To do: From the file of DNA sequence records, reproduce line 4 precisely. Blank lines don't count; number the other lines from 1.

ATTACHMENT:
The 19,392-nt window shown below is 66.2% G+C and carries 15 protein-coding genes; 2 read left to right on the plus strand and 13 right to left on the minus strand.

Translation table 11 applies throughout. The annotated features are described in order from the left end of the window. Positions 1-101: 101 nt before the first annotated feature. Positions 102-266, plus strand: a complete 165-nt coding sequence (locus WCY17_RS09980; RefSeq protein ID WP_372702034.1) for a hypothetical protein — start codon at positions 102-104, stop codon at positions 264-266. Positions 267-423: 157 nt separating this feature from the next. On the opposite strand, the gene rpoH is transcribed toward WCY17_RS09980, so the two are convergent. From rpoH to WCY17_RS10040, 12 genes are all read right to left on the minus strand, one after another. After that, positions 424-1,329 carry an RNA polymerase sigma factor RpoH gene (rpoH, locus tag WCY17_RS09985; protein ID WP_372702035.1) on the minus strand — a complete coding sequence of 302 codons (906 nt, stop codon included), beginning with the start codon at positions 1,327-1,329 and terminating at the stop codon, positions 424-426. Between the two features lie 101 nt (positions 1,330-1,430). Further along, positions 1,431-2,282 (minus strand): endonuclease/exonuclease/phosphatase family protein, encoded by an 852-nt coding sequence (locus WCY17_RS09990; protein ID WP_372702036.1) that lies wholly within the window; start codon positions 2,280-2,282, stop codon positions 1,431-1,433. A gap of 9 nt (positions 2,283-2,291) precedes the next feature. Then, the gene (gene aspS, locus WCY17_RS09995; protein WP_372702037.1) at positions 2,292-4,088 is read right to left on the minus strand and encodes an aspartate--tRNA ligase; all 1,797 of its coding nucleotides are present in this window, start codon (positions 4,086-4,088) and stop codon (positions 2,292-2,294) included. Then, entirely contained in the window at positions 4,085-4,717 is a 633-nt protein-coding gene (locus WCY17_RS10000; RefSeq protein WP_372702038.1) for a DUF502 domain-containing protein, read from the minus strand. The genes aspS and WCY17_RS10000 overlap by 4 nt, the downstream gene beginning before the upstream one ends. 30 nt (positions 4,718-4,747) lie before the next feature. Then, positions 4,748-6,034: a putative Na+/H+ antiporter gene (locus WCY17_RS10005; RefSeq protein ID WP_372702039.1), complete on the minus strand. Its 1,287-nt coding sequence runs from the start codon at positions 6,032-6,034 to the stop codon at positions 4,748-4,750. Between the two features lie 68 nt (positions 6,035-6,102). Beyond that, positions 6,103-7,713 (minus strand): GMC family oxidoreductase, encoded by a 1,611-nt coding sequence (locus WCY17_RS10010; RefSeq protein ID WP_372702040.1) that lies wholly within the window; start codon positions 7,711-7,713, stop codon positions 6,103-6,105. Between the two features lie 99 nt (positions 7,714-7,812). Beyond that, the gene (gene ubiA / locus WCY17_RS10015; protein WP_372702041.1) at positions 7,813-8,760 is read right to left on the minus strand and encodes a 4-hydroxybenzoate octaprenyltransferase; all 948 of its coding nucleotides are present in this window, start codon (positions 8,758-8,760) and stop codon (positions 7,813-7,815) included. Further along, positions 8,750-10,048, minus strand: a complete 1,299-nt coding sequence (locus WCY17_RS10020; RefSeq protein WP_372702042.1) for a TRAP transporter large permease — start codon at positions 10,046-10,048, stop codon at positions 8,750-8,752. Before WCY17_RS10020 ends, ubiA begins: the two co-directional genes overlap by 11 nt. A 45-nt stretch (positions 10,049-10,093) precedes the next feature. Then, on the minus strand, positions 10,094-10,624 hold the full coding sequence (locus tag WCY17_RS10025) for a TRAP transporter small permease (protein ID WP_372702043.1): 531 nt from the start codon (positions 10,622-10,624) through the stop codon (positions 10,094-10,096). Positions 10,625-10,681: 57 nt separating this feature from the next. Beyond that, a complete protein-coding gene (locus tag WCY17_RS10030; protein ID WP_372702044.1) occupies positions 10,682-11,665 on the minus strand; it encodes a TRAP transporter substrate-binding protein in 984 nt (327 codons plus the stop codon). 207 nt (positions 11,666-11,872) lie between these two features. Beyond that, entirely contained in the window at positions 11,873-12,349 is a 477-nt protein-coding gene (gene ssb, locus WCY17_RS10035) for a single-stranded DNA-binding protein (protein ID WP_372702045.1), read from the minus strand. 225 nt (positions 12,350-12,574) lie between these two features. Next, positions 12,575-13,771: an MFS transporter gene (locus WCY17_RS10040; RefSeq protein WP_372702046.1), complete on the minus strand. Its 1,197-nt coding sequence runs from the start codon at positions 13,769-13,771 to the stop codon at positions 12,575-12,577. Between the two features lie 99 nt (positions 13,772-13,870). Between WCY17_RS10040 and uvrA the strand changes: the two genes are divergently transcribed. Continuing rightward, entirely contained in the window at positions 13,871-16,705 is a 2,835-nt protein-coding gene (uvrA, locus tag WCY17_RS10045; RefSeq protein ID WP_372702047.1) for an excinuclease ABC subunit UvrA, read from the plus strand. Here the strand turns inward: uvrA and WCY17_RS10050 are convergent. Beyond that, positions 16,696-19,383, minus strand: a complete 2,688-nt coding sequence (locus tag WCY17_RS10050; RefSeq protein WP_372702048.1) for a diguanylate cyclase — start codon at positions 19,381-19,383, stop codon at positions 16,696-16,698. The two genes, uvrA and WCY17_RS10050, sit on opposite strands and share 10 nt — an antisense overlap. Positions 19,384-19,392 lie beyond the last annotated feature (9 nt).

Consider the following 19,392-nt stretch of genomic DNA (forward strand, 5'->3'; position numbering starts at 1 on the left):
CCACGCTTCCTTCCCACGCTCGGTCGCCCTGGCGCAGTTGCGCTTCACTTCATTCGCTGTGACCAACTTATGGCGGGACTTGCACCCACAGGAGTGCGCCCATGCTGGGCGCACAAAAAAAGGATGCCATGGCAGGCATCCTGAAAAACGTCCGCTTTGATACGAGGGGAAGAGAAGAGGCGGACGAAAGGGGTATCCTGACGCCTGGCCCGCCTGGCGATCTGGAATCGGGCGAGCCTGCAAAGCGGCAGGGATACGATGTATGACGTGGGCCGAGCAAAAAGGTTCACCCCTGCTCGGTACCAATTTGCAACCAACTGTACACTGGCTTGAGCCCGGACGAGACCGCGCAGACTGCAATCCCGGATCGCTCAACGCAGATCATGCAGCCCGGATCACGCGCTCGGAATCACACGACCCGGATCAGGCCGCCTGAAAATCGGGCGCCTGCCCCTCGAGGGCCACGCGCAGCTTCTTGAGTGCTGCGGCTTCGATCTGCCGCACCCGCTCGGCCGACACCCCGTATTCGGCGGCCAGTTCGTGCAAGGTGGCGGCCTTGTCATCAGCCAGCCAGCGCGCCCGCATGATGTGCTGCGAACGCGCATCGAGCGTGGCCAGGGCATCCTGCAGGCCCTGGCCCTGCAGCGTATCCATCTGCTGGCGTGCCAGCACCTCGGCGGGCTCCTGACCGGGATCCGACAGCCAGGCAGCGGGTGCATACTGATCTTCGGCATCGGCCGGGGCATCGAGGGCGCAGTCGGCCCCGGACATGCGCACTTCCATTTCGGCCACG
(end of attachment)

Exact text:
CCACGCTTCCTTCCCACGCTCGGTCGCCCTGGCGCAGTTGCGCTTCACTTCATTCGCTGTGACCAACTTATGGCGGGACTTGCACCCACAGGAGTGCGCCCATGCTGGGCGCACAAAAAAAGGATGCCATGGCAGGCATCCTGAAAAACGTCCGCTTTGATACGAGGGGAAGAGAAGAGGCGGACGAAAGGGGTATCCTGACGCCTGGCCCGCCTGGCGATCTGGAATCGGGCGAGCCTGCAAAGCGGCAGGGATACGATGTATGACGTGGGCCGAGCAAAAAGGTTCACCCCTGCTCGGTACCAATTTGCAACCAACTGTACACTGGCTTGAGCCCGGACGAGACCGCGCAGACTGCAATCCCGGATCGCTCAACGCAGATCATGCAGCCCGGATCACGCGCTCGGAATCACACGACCCGGATCAGGCCGCCTGAAAATCGGGCGCCTGCCCCTCGAGGGCCACGCGCAGCTTCTTGAGTGCTGCGGCTTCGATCTGCCGCACCCGCTCGGCCGACACCCCGTATTCGGCGGCCAGTTCGTGCAAGGTGGCGGCCTTGTCATCAGCCAGCCAGCGCGCCCGCATGATGTGCTGCGAACGCGCATCGAGCGTGGCCAGGGCATCCTGCAGGCCCTGGCCCTGCAGCGTATCCATCTGCTGGCGTGCCAGCACCTCGGCGGGCTCCTGACCGGGATCCGACAGCCAGGCAGCGGGTGCATACTGATCTTCGGCATCGGCCGGGGCATCGAGGGCGCAGTCGGCCCCGGACATGCGCACTTCCATTTCGGCCACG